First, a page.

NEW BUFFALO — The New Buffalo City Planning Commission approved sending recommendations related to the ongoing process of devising new short-term rental rules to the City Council during an April 20 special meeting.

Planning Commission Chairman Paul Billingslea said he would like have planners send a recommendation to the City Council that they approve the enforcement and funding side of a short-term short-term rental ordinance and lift the caps on short-term rentals in the R-2, R-3 and Commercial areas (anything that’s not zoned R-1) “and over the course of the next few weeks we will develop a plan for R-1 that tries to accommodate most people’s needs.”

He also recommended language in the proposed ordinance to amend the city code Section 11-1, Paragraph D, to substitute a number to be determined by the Planning Commission and the City Council for the draft proposal language of 65 units in regards to the total number of such short-term rental units in the R-1 zoning district.

Ultimately the Planning Commission approved a resolution incorporating those recommendations by a 5-0 vote.

Language in a draft of proposed amendments and changes to the zoning ordinance included in the packet for the April 20 meeting included the following language: The total number of such short-term rental units in the R-1 district shall not exceed 65.

During an April 13 special meeting on the same subject, planning commissioners heard approximately two hours of public comments on the subject before tabling making any recommendations on the zoning side of the short-term rental issue.

Public comments also took place during the April 19 session.

Bill Lenga said the rental of homes and cottages has been bringing people to the Harbor Country area “initially as renters, then as owners, and then as full-time residents” for more than a century.

He said he was grateful the Planning Commission slowed down the process “so that all affected property owners have the benefit of a fair, unbiased legal process.”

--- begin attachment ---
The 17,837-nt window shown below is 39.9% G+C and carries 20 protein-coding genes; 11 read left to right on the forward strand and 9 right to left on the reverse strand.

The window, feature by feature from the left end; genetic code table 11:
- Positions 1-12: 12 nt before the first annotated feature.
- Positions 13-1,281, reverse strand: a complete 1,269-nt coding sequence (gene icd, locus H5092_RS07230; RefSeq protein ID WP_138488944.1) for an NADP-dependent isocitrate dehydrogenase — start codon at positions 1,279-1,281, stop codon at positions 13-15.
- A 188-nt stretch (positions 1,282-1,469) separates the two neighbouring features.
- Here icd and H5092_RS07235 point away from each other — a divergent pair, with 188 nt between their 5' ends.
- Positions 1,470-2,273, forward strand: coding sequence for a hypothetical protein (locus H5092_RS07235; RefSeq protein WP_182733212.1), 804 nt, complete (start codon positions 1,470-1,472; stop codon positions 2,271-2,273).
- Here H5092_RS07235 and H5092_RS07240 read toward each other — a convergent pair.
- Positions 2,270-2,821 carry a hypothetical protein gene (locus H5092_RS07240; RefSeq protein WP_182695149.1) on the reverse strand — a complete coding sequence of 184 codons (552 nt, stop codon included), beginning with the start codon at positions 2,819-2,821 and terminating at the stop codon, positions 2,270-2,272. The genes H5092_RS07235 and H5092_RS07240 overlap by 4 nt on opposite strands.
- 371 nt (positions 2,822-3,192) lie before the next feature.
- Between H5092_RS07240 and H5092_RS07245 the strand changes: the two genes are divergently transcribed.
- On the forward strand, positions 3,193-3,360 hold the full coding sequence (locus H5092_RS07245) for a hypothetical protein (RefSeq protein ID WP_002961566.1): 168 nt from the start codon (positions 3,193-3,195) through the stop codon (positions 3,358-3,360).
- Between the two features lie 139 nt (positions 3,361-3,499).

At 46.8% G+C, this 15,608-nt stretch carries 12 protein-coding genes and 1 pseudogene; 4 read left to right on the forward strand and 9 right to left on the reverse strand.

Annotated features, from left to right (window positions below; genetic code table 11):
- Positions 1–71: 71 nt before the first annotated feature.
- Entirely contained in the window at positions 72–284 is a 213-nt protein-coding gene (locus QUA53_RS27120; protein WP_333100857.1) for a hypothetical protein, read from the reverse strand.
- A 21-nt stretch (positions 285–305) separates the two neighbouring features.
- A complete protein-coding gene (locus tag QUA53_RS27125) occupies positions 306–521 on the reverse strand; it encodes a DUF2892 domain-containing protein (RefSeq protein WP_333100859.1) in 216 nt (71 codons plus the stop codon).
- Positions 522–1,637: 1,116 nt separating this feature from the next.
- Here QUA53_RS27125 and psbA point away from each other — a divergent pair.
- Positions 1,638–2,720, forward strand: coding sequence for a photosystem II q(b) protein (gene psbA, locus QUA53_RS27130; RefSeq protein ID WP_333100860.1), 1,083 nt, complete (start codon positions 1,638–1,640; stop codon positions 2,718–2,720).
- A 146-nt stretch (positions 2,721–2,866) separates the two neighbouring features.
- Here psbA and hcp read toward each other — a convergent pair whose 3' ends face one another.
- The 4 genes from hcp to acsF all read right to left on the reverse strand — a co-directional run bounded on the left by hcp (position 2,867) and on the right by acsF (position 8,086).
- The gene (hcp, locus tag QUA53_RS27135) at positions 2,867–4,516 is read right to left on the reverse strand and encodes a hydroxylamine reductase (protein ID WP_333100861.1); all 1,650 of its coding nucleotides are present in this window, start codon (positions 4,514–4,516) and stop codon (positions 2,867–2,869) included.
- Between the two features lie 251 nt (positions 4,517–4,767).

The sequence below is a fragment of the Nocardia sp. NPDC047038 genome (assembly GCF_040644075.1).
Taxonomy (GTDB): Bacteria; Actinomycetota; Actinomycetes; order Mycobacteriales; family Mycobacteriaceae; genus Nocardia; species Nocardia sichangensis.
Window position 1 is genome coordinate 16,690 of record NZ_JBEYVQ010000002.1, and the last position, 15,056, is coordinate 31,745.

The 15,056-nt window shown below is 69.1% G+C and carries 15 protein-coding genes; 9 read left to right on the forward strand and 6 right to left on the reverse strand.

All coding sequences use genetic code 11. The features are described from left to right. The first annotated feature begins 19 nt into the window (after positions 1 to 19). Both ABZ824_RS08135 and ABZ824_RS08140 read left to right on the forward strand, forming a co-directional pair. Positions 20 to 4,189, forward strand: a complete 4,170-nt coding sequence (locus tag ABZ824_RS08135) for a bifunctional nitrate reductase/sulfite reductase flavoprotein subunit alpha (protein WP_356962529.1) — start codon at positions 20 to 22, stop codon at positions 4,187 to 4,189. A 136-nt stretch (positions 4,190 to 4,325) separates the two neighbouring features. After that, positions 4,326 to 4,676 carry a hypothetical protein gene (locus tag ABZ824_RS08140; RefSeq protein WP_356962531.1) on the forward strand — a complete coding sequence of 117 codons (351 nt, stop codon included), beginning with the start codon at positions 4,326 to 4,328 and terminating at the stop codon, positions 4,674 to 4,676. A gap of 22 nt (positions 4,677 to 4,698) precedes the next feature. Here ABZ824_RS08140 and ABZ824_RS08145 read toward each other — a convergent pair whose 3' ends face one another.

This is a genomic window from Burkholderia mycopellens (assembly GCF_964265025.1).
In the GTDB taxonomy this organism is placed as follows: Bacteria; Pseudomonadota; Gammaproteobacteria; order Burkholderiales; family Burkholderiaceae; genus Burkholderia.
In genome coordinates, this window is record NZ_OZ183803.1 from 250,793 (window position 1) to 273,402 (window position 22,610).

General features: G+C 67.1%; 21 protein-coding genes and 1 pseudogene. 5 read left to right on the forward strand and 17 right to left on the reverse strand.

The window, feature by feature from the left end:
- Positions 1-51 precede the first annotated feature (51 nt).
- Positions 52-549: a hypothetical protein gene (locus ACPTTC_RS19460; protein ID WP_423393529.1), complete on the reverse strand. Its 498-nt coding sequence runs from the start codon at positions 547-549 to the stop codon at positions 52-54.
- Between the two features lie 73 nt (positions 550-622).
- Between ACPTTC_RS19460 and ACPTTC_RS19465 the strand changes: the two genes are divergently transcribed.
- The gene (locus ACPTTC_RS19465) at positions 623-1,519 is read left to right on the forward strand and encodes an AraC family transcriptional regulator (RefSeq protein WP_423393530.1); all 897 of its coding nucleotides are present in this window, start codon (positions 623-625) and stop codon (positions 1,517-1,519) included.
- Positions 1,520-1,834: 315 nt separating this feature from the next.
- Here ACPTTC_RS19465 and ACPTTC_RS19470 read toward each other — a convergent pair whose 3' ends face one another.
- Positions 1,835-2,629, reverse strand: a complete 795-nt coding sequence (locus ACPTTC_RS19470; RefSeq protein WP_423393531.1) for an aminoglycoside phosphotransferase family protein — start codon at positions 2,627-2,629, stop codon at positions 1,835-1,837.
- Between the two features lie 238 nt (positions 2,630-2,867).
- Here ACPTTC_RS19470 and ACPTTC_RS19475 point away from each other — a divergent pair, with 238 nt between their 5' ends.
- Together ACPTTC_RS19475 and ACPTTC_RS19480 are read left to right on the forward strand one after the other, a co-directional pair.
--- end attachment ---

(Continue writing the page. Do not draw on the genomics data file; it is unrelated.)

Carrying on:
Ryan Fritz said he literally just bought land in New Buffalo and is looking to build a second home there.

“Whether or not the cap is 65 or 100, make decisions based on data, go for enforcement, because it’s a community we want to spend our free time in.”

Cynthia Marquard said she bought her first rental property in New Buffalo 29 years ago, has owned as many as six homes there, and currently is retired and owns two homes.

“The thought that suddenly my income from my rental home was going to be taken away from me, I cannot even hardly understand it. I have never had a noise complaint against I’ve owned.”

John Natsis thanked planners for “putting the brakes on for now” and said going forward people from the rental community can be a wealth of knowledge toward a solution.

Julie Ritchie said she has been renting “a very nice cottage” in New Buffalo to families for five years for retirement income she counts on.

Ritchie said she hopes she will be able to get a license if the city issues them again.

Also on April 19, planners approved a site plan amendment for Beer Church for a change that adds more than a 10-percent increase in the lower-level seating capacity and removes three parking spaces.

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